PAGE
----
"May I take you to my home, Brishen Hayes? It's not far from here, and you can rest there." Brishen looked at me as though what I asked was forbidden, eyes staring at me without comprehension. If it was even possible, he looked confused and out of sorts. I wanted then to take back my offer. "You don't have to if you do not wish. I mean, I'll walk you all the way to the castle if you really want to but I don't know how much strength you have left and I don't want you to hurt yourself anymore. Or I could leave you here and find a guard to take you back—," I said, my words running into each other as I attempted to apologize for my rash proposal.
"No. Where is it you live?" he asked, obviously calculating in his mind that amount of pain he would have to suffer if he walked himself all the way back to the castle.
"Not far. A little ways down this road." I pointed in the opposite direction that we had been traveling. Brishen nodded and staggered towards me, nearly slipping on the accumulating ice.
We walked this way for what seemed half a lifetime, taking it dreadfully slow. He said little, trying his best just to walk much less strike up a conversation with me. When we were finally in eyeshot of my home, I sighed. "Thank the gods. My parents are home." I lived in a fairly large home outside of the village, manor-like in style. In a way I was blessed to be born into such fortune, I took it for granted sometimes. In those brief moments I wondered about Brishen's childhood. He didn't strike me as a noble boy in the slightest. I turned around to encourage him just a little ways, for he had fallen behind as home came into sight.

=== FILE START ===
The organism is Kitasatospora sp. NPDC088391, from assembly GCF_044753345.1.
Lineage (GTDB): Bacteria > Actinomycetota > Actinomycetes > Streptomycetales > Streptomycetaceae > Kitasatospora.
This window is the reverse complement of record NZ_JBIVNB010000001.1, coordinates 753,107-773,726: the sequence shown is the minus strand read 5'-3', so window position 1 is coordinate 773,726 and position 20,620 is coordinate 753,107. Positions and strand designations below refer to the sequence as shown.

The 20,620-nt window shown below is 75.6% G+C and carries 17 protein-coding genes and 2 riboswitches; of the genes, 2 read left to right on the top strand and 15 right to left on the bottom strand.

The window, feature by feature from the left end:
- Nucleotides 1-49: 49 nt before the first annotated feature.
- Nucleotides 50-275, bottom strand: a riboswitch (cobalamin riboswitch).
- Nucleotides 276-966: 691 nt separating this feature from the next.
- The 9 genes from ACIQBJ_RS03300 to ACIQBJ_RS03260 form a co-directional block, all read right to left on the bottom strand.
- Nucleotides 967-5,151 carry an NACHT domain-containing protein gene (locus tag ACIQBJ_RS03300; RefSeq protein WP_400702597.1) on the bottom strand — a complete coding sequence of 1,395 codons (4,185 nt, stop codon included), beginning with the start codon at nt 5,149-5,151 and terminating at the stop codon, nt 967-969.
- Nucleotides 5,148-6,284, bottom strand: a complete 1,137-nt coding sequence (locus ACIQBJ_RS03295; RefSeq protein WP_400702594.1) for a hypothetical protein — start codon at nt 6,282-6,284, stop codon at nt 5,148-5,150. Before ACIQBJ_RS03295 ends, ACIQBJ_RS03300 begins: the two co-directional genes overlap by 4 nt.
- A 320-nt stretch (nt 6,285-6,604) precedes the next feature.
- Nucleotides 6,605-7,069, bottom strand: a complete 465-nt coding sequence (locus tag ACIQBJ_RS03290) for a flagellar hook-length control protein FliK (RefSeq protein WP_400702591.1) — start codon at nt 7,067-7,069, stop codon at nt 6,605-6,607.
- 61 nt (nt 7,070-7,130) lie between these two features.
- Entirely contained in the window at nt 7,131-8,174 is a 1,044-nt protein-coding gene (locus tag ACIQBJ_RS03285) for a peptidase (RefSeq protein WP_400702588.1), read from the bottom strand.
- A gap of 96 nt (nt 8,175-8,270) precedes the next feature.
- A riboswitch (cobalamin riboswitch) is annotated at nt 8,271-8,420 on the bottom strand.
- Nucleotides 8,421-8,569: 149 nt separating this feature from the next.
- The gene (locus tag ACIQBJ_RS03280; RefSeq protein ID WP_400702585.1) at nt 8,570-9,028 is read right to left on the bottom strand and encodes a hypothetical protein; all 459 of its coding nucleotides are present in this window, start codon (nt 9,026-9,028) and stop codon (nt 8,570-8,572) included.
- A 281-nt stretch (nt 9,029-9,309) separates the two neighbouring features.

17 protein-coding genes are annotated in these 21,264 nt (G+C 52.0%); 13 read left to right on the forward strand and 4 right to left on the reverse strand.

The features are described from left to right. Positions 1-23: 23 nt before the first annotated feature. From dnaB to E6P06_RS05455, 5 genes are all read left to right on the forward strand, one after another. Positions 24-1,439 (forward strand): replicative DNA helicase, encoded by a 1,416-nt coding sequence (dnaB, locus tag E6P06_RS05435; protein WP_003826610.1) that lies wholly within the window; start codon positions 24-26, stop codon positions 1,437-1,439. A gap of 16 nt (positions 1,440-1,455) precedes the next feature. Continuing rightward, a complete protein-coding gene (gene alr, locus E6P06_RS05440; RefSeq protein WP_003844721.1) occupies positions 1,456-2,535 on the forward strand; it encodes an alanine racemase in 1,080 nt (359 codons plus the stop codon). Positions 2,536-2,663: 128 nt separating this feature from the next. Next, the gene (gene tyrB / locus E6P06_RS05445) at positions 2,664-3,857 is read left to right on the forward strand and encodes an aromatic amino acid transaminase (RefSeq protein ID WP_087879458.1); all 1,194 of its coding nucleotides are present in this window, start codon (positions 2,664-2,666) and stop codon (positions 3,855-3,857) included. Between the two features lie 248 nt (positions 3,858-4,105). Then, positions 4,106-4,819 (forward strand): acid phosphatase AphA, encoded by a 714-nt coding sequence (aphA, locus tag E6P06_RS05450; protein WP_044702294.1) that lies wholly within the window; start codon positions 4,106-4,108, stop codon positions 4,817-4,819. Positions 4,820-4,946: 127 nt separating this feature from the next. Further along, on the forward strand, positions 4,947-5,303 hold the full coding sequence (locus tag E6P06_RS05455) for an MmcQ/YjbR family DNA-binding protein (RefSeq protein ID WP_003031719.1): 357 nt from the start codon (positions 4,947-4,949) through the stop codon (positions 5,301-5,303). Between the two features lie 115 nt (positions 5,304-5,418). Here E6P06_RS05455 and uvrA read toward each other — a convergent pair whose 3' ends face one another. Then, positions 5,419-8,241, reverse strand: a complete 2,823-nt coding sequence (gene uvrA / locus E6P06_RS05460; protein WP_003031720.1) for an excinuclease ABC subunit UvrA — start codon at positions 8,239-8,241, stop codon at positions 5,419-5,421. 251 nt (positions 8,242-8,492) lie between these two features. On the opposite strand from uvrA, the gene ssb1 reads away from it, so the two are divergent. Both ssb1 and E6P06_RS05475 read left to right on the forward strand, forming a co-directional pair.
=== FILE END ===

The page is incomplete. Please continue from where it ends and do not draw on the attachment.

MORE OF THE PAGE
"We're here! Brishen?" He had fallen into the snow, the only thing moving on him were his loose garments blowing about in the wind. "What's wrong?" I fled to him and held up his head. I hadn't noticed because I was walking alongside him the whole time, but upon looking at our trail of footprints, there was a sufficient amount of blood that following Brishen to the spot he had fallen. He had probably opened an older wound while he was walking and now it was bleeding uncontrollably. "Are you alright? Please say something to me," I said, frantic to hear his voice. He groaned in the affirmative. Seeing how close we were, I found no other option than to pick him up and carry him, no matter how much he didn't want it. I gently wrapped my arms around his waist and gangly legs, lifting him with little exertion; he was incredibly slender, nearly weightless. Brishen lay unresponsive, his arms hanging limply downward.
I stepped carefully onto the snow hoping to not injure him any more, and pawed at the doorknob. Finally finding a way to balance Brishen in my arms and open the door, I burst inside, startling my parents who were sitting by the hearth.
"Mum, please help him! I think he's dying!"